Sunday, June 28, 2015

Comic Review: Batman '66 #24

I've read this series since it started, and never really figured out why I like it so much. In this issue, it finally clicked; this comic is aggressively trying to be what most others desperately try not to be. It is especially the furthest thing from other Batman comics, and I love it for that.
This issue's plot is as simple as it is unimportant: Marsha, Queen of diamonds, is hypnotizing rich people into giving her their money and valuables. The plot is not elaborate, and on the ridiculous side, given that she hypnotizes them with a giant diamond that gives off the right light pattern, but the plot is far from important.

For absolutely no practical reason, the Batmobile has diamond-studded brakes. Robin gets brainwashed by Marsha and steals them to give to her, causing trouble when they are unable to stop when going after her. Then they crash the Batmobile in an area with people, and Alfred comes to pick them up, even though people seeing him there might compromise Batman's secret identity. Then there's the moment when, confronting Marsha towards the end, Batman and Robin avoid getting brainwashed by timing their blinking with the light pattern given off by the diamond.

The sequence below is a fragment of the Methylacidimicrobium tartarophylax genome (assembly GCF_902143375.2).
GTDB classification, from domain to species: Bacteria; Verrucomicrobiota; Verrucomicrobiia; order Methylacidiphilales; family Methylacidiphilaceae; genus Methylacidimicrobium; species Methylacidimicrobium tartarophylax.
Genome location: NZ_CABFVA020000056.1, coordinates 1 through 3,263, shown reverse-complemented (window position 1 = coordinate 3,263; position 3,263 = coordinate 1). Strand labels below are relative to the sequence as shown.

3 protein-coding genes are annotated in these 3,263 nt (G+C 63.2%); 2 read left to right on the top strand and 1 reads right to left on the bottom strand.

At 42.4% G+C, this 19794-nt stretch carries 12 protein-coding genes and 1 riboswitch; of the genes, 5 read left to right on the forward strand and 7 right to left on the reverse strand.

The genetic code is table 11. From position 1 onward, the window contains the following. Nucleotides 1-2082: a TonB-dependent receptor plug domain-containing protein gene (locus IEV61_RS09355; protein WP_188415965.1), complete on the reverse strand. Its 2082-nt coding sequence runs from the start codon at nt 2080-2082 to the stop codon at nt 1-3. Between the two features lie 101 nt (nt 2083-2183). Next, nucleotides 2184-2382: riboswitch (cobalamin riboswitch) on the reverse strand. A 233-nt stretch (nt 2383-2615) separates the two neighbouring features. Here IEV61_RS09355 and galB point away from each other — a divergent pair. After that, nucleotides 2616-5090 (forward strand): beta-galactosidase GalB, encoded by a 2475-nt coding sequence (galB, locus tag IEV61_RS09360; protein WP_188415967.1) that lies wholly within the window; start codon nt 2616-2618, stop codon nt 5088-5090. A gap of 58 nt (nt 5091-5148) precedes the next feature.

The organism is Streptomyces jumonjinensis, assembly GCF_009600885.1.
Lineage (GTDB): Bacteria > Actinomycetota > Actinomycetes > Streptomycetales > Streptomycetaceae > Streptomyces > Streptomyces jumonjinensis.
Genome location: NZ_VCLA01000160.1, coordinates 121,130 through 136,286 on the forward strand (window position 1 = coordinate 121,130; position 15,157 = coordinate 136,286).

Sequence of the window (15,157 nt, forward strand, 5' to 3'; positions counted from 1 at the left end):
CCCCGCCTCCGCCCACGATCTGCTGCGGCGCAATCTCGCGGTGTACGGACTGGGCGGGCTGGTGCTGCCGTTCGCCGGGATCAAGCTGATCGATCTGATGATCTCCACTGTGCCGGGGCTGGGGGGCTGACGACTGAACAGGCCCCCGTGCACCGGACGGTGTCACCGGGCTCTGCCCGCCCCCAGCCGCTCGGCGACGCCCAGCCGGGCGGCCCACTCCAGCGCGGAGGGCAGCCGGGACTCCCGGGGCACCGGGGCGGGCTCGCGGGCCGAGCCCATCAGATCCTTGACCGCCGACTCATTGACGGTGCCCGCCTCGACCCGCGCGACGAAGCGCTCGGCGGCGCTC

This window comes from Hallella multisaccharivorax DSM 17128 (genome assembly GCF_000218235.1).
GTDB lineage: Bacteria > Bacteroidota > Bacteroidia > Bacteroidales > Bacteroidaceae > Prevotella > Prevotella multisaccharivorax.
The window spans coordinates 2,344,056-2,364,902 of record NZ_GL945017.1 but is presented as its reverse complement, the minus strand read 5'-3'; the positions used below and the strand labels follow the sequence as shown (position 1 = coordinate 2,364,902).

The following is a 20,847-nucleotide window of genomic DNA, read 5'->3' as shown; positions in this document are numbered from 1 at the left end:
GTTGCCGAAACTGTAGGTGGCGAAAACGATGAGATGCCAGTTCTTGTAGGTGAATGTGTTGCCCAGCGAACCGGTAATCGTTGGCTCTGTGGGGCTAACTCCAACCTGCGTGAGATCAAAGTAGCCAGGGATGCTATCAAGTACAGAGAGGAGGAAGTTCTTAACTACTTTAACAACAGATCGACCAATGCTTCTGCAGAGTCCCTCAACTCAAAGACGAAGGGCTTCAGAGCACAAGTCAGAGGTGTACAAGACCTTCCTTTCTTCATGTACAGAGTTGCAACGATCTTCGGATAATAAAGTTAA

All of these are completely ridiculous, and the comic loves that fact. It's playing this as straight as possible, the characters never winking at the camera or hinting that they get how much of a joke this is. There's just enough time spent on the moment that it feels like the writers are telling you "We know this is ridiculous, but we don't care". It finds a great middle ground, with the voice of the story acknowledging how outrageous it is, but not derailing itself to make that joke, and I love it for that.

This entire series has been those moments, and I've often wondered why I like it so much despite so often being stupid. It turns out, it's exactly because it is that stupid, and revels in that fact, that makes me love it so much. It's probably not for people who like their comics to take themselves seriously, but I love it being this way.

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